Specialisation may seem like a route that would narrow your options, but there are sound economic reasons for it, says David Rivett
Adam Smith’s The Wealth of Nations has always been a seminal text for me. One of its fundamental messages is that economic advances come through the specialisation of labour. It is a lesson design groups can profitably apply to their business model.
There are about 10 000 design consultancies in the UK and many lack the courage to commit themselves to an area of specialisation. This seems strange when you consider that they often advise their clients on issues of differentiation. There is a propensity to keep strengths hidden behind generalities and statements about strategically informed creativity, client focus and commitment to high standards. They fear that specialism will limit their business. This is where courage is called for, just as with some great athletes who have the potential to be good in many areas, but at some point have to commit to one discipline to achieve greatness. Tiger Woods was a world class 400m sprinter.
Specialisation can take two basic routes – skill or sector. Some consultancies are sector specialists – for example, Fitch, which has returned to its retail focus, Spencer du Bois, which has amassed impressive expertise in the not-for-profit sector, and The Team, which excels in the public sector. Others specialise in a particular skill set – Fontsmith in the design of typography, Johnson Banks is all about print and Tin Horse specialises in 3D packaging and innovation.
Either route can work well, and the upper reaches of the Design Week Top 100 demonstrate only too clearly that focus builds successful, profitable businesses. From my work with smaller groups, such as Osborne Pike, I also see how specialisation delivers above-average profit margins and the opportunity to work with fantastic international clients. The trick is to avoid becoming niche – too specialist and your market can be so limited that there is no room for growth, or you become overly dependent on one or two clients.
Conversely, I have worked with start-ups which were fatally flawed because the founders didn’t have enough specialist skills before setting up. They launched on the back of a project or client and then flailed around trying to find follow-on work, attempting to be all things to all clients and lacking any convincing potential to differentiate and thereby achieve profitable fees. They were vulnerable to competitors with demonstrably more specialist expertise and forced to sell on price to unappreciative clients who saw design as a commodity. This is not a pleasant place to be.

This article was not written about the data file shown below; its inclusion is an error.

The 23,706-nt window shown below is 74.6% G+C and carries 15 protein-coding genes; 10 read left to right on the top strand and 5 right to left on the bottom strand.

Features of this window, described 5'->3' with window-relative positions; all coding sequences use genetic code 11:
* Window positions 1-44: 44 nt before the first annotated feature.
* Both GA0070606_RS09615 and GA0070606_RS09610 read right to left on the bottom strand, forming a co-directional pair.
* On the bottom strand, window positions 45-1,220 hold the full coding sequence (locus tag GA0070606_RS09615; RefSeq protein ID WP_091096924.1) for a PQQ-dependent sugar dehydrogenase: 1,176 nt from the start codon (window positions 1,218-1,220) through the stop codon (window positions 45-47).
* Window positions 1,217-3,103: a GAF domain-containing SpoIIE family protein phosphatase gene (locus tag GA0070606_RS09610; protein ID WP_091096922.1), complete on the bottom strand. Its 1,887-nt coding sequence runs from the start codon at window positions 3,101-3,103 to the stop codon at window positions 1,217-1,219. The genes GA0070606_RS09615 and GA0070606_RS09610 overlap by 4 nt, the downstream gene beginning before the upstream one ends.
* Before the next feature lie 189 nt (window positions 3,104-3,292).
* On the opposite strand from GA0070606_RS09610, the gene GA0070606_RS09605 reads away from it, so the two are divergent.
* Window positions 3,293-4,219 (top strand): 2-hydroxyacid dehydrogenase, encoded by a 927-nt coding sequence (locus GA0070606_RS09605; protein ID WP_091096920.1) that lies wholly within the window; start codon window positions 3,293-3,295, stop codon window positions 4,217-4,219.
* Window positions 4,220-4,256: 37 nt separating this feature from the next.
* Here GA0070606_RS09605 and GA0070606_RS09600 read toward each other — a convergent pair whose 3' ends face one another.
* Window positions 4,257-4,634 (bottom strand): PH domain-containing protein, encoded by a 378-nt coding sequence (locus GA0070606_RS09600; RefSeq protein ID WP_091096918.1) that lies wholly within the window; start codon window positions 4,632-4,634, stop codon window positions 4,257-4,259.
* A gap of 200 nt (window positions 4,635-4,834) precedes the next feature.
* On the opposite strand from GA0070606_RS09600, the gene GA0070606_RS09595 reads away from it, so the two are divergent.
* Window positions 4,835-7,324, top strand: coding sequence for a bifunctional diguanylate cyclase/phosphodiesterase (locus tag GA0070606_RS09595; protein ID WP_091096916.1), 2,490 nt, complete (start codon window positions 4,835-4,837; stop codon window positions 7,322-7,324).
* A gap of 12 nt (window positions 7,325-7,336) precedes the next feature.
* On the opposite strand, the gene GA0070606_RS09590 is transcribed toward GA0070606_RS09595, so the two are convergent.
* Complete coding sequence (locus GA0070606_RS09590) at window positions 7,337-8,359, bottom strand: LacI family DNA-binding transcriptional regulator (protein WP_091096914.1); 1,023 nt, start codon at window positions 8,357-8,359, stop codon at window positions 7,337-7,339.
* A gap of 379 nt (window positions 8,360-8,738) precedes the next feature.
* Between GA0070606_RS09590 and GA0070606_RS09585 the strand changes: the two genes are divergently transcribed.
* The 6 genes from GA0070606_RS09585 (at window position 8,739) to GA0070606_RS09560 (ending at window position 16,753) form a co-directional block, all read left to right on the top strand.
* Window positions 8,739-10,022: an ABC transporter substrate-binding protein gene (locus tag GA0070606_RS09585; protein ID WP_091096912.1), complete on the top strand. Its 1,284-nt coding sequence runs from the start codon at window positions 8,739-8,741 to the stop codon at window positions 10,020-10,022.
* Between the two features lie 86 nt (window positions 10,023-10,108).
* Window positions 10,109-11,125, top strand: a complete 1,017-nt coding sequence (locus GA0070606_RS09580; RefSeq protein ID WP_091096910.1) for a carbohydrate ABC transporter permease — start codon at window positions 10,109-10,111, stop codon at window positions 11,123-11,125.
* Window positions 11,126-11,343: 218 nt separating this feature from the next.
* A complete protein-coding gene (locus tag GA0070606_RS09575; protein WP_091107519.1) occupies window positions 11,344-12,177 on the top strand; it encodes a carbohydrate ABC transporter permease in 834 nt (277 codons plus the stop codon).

The two specialisation routes demand different structures with different implications for optimum scale. Skills specialists have great depth of knowledge on how to deploy their craft to maximum effect, and digital groups are probably the best current example of this approach. Packaging designers have an in-depth understanding of consumers’ relationships with packaging, of print possibilities and of pack formats and materials. Even ‘best of breed’ groups following this route can be tiny.
Sector specialists will usually need a broader range of skills, applying these within the framework of understanding the nuances of a particular sector. The consultancy understands the client’s business, has an expert knowledge of customer patterns and motivations and a sense of what works. It understands what is evolutionary and what is revolutionary, and it knows the competitor landscape. It might also comprise a collection of skills specialists, so the boundary can be fuzzy.
But isn’t specialisation the antithesis of many a designer’s vision of being a polymath, deploying their skills as widely as possible to make our environment a better place? If you specialise in one sector, don’t you risk client conflict issues, or ‘putting all your eggs in one basket’?
The answer is yes, but, on balance, the risks of generalising are much greater. The great multidisciplinary designers – Raymond Lowey, Philippe Starck, Le Corbusier – started as specialists and built great design brands. All groups are de-facto brands and should develop them to make it easier for clients to pick them. Just like the things they design, consultancies need shelf stand-out. Specialisation is simply the first step in the brand-building process.
You must choose your ambitions, and the foundation must be a strong brand founded on specialisation and excellence.
David Rivett is former group managing director of Design Bridge and founding partner of Actionable Advice
Become an expert
• Specialise in a sector -or in a particular skill set
• Make sure you’ve got the necessary expertise in place
• Don’t launch until you know for certain that you’re ready
• Build up your brand so that it has a clear focus that will appeal to clients